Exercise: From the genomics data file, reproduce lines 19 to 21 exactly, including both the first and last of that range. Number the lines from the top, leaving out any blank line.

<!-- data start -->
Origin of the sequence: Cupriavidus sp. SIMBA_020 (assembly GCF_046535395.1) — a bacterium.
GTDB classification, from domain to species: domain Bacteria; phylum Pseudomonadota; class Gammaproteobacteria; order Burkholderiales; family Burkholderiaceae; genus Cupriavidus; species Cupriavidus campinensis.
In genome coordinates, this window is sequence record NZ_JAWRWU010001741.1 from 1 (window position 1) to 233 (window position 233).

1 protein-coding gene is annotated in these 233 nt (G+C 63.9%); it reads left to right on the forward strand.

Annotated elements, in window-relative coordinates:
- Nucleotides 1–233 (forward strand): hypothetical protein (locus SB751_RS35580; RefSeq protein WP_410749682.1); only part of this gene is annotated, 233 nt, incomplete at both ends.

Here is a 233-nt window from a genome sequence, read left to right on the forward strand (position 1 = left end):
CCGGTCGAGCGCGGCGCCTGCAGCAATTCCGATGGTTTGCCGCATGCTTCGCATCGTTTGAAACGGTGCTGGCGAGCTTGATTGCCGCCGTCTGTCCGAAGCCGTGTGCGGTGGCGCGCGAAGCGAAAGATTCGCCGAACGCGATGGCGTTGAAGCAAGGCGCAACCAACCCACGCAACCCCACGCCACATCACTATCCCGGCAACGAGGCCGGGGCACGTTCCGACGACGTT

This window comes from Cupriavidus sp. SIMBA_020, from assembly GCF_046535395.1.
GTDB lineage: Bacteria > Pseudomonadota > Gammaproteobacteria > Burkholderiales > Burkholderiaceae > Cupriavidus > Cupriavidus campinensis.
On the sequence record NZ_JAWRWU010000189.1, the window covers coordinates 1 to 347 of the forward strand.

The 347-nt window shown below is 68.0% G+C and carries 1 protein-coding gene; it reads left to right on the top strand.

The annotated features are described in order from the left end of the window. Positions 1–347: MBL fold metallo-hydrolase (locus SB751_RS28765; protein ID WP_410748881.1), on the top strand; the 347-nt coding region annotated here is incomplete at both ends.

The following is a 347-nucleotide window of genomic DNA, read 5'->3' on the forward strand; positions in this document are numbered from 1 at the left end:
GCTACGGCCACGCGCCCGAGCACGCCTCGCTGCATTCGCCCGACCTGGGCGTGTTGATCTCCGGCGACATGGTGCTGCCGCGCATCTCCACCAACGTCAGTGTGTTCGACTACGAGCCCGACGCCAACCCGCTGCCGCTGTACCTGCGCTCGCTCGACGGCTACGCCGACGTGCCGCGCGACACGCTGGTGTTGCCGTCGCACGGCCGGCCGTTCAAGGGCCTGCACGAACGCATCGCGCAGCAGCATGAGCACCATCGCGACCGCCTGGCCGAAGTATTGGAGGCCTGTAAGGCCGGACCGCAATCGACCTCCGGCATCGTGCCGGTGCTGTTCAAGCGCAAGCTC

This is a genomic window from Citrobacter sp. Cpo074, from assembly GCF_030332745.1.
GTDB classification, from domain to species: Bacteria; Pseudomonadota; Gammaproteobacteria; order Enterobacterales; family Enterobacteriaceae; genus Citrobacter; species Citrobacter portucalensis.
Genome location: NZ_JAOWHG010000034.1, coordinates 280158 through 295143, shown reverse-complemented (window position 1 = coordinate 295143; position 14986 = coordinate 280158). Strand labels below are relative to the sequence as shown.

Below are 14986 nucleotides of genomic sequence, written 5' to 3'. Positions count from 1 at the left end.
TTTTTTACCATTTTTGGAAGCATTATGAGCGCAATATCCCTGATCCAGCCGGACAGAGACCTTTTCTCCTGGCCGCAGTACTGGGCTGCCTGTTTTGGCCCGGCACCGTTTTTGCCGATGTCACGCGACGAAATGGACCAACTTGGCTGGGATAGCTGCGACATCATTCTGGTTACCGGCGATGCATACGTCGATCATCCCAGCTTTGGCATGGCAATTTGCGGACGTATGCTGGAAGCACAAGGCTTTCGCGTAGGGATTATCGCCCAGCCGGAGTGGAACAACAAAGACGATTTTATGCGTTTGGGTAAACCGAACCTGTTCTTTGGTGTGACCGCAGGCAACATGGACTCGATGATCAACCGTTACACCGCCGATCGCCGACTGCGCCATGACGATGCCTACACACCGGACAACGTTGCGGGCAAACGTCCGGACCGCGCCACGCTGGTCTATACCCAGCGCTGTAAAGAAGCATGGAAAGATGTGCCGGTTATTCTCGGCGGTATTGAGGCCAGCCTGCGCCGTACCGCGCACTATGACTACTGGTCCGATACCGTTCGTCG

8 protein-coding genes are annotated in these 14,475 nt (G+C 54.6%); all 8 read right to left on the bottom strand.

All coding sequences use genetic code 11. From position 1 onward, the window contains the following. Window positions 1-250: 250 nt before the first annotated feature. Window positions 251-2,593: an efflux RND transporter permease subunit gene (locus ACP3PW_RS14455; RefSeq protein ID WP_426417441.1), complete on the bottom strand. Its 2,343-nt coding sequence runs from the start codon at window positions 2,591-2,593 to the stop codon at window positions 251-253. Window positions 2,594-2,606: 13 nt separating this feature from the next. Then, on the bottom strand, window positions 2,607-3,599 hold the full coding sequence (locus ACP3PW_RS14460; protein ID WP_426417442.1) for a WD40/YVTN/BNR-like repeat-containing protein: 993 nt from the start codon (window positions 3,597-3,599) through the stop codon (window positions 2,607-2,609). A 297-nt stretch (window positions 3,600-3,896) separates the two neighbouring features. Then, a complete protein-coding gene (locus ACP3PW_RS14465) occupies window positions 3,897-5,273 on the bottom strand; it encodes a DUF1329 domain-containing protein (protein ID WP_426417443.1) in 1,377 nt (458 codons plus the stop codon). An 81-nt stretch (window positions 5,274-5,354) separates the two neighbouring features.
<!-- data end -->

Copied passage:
Below are 14986 nucleotides of genomic sequence, written 5' to 3'. Positions count from 1 at the left end.
TTTTTTACCATTTTTGGAAGCATTATGAGCGCAATATCCCTGATCCAGCCGGACAGAGACCTTTTCTCCTGGCCGCAGTACTGGGCTGCCTGTTTTGGCCCGGCACCGTTTTTGCCGATGTCACGCGACGAAATGGACCAACTTGGCTGGGATAGCTGCGACATCATTCTGGTTACCGGCGATGCATACGTCGATCATCCCAGCTTTGGCATGGCAATTTGCGGACGTATGCTGGAAGCACAAGGCTTTCGCGTAGGGATTATCGCCCAGCCGGAGTGGAACAACAAAGACGATTTTATGCGTTTGGGTAAACCGAACCTGTTCTTTGGTGTGACCGCAGGCAACATGGACTCGATGATCAACCGTTACACCGCCGATCGCCGACTGCGCCATGACGATGCCTACACACCGGACAACGTTGCGGGCAAACGTCCGGACCGCGCCACGCTGGTCTATACCCAGCGCTGTAAAGAAGCATGGAAAGATGTGCCGGTTATTCTCGGCGGTATTGAGGCCAGCCTGCGCCGTACCGCGCACTATGACTACTGGTCCGATACCGTTCGTCG

8 protein-coding genes are annotated in these 14,475 nt (G+C 54.6%); all 8 read right to left on the bottom strand.